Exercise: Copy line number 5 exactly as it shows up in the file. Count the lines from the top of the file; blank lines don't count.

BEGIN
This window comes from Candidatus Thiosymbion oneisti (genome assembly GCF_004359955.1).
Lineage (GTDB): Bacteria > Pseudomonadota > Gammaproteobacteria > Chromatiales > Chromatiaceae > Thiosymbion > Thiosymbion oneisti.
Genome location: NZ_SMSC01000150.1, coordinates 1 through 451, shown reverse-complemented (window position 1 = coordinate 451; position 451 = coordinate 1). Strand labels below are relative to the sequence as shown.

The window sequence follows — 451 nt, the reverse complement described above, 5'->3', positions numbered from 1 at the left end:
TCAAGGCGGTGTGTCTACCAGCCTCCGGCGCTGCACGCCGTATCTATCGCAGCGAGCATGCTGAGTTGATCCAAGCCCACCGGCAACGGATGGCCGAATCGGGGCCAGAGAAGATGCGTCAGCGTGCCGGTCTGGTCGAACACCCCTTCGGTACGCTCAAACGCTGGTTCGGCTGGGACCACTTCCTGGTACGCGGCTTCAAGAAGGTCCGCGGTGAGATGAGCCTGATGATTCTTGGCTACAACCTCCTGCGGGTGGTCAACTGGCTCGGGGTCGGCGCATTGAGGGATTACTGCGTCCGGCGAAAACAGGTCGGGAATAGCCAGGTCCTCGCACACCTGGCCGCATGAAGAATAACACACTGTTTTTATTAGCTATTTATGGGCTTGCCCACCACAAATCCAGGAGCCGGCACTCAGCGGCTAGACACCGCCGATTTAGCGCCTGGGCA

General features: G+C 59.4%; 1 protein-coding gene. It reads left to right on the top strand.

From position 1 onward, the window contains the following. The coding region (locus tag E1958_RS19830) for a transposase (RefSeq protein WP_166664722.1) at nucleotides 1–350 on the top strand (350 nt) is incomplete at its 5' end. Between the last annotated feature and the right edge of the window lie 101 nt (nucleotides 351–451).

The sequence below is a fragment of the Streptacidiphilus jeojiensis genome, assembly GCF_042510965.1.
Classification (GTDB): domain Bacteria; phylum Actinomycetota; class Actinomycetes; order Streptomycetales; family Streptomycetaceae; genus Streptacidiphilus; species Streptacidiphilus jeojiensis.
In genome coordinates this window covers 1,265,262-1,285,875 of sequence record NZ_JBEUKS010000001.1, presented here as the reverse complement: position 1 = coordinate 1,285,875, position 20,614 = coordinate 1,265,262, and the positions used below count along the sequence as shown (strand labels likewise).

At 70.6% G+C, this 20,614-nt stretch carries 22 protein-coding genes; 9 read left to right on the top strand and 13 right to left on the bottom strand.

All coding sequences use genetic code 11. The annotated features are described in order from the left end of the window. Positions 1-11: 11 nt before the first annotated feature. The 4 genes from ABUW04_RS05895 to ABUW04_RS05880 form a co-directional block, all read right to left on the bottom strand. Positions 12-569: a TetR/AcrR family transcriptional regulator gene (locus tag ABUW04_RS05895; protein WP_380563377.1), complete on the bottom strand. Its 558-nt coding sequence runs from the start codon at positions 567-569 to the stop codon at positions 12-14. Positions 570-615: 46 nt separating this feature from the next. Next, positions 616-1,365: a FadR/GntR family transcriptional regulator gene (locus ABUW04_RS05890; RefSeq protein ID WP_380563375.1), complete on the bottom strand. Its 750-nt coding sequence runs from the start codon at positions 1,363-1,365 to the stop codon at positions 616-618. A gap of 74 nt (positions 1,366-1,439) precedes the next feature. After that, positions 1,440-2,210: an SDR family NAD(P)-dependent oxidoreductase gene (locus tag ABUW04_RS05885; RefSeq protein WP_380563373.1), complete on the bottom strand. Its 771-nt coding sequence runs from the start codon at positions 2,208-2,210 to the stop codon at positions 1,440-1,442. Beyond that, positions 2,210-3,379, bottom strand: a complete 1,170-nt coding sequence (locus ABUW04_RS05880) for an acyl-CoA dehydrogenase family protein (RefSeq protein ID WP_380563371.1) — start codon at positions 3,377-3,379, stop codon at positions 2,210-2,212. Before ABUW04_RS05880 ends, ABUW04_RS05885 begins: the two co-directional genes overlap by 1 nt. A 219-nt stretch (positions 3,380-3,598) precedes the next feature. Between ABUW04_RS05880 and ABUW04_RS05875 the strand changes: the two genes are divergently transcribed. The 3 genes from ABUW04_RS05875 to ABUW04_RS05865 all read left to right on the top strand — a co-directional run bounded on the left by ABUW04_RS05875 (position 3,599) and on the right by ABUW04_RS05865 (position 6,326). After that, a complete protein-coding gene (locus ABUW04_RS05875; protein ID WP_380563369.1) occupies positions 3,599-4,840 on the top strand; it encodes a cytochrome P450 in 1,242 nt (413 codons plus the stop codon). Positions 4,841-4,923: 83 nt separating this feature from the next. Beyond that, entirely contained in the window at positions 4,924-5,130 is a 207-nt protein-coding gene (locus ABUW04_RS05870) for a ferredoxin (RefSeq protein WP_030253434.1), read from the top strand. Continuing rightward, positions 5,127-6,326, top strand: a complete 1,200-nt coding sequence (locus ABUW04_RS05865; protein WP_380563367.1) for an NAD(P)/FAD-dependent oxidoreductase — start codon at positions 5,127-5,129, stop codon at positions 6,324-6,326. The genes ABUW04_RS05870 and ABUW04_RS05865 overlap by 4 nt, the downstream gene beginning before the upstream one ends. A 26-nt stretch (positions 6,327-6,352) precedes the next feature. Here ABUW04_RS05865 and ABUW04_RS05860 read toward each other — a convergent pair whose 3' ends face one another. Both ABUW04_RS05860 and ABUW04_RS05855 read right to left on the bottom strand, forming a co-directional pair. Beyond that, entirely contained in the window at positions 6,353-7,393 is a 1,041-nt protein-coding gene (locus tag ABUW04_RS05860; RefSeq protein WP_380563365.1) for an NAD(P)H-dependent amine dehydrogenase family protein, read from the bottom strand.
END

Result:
TCAAGGCGGTGTGTCTACCAGCCTCCGGCGCTGCACGCCGTATCTATCGCAGCGAGCATGCTGAGTTGATCCAAGCCCACCGGCAACGGATGGCCGAATCGGGGCCAGAGAAGATGCGTCAGCGTGCCGGTCTGGTCGAACACCCCTTCGGTACGCTCAAACGCTGGTTCGGCTGGGACCACTTCCTGGTACGCGGCTTCAAGAAGGTCCGCGGTGAGATGAGCCTGATGATTCTTGGCTACAACCTCCTGCGGGTGGTCAACTGGCTCGGGGTCGGCGCATTGAGGGATTACTGCGTCCGGCGAAAACAGGTCGGGAATAGCCAGGTCCTCGCACACCTGGCCGCATGAAGAATAACACACTGTTTTTATTAGCTATTTATGGGCTTGCCCACCACAAATCCAGGAGCCGGCACTCAGCGGCTAGACACCGCCGATTTAGCGCCTGGGCA